Year: 2014
Production Co: SpectreVision
Director: Jonathan Milott/Carey Murnion
Writer: Leigh Whannell/Ian Brennan/Josh C Waller
Cast: Elijah Wood, Allison Pill, Rainn Wilson, Leigh Whannell, Jack MacBrayer

We've had almost every other possible iteration of zombies in movies over the last couple of decades, surely zombie kids had to be one of the last frontiers. I was amazed it hadn't been done before.

Unfortunately that's the only amazing thing about this fairly lacklustre horror comedy. It deals with a zombie-like outbreak in a school where the kids fall victim and become hissing, flesh-eating ghouls, the surviving teachers holed up inside trying to ride the carnage out before help comes.

Would-be horror writer Clint (Elijah Wood), plagued by all the cliched characteristics of wannabe writers in movies, takes a substitute teaching job to make ends meet. It's the same one he attended as a kid in his small town home, but he's picked the wrong school.

At first the opposite seems true, with the pretty girl he had a crush on, Lucy (Alison Pill) a full time teacher at the school. But things go from bad to worse after the two reconnect. First it's revealed the obnoxious gym teacher Wade (Rainn Wilson) is her boyfriend. Second, the chicken nugget full of black sludge consumed during the opening credits by poor little Shelley turns her into an infected monster hungry for flesh, and after she infects the rest of the student body, horror descends.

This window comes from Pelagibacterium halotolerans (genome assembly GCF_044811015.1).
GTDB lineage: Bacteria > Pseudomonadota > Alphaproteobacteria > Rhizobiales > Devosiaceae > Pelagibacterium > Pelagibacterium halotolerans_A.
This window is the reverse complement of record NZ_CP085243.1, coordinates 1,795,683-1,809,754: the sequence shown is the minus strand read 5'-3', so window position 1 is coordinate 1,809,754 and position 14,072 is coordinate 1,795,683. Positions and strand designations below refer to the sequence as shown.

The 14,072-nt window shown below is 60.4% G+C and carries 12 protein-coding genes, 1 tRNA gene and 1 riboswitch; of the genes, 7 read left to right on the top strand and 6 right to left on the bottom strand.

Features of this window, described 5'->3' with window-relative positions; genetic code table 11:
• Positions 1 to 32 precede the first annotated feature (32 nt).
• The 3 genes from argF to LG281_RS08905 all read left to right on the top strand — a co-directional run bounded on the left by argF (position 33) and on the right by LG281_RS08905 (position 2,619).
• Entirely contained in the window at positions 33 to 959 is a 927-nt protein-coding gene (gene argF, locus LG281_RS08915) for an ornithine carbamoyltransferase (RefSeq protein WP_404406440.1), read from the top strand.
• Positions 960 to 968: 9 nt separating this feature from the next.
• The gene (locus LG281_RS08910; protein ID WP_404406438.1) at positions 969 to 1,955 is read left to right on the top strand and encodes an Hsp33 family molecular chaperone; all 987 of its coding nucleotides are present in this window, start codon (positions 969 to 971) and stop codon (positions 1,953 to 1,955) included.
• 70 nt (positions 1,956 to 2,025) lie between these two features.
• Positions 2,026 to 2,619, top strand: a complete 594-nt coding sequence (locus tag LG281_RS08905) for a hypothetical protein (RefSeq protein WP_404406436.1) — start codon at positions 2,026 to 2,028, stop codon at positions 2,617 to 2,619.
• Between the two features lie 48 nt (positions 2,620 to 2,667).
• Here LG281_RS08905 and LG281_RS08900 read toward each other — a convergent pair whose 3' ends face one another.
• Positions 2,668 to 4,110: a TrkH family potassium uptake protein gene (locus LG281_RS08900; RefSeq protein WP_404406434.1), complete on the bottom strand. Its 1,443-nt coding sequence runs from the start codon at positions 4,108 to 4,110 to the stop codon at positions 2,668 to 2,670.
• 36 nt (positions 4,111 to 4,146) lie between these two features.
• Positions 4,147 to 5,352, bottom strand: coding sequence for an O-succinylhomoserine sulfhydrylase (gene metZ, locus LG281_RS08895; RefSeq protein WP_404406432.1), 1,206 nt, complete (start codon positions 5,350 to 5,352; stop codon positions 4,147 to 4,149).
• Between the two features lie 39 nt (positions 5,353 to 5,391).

Along with a handful of others, Clint and Lucy watch in horror out the window as the kids chase down the teachers unlucky enough to be stuck outside, knocking them to the ground and devouring them alive. It's not a bad setup for a movie, but with the same survivalist descent into hell and a few sight and script gags it needed something more.

Ironically the writers – including costar Leigh Whannell – have tried to give it a jolt in the characters, but the weird tics the script attributes to them (Whannell himself is what seems to be a high-functioning autistic with no gauge of the social barometer he's in) don't need to be there and just distract from the rest of it. Along with the love triangle subplot, it's as if the movie itself doesn't have enough faith in its own premise.

There's a handful of laugh- (softly) out-loud jokes, blood and gore you've seen done better elsewhere, and not much stitching it all together.

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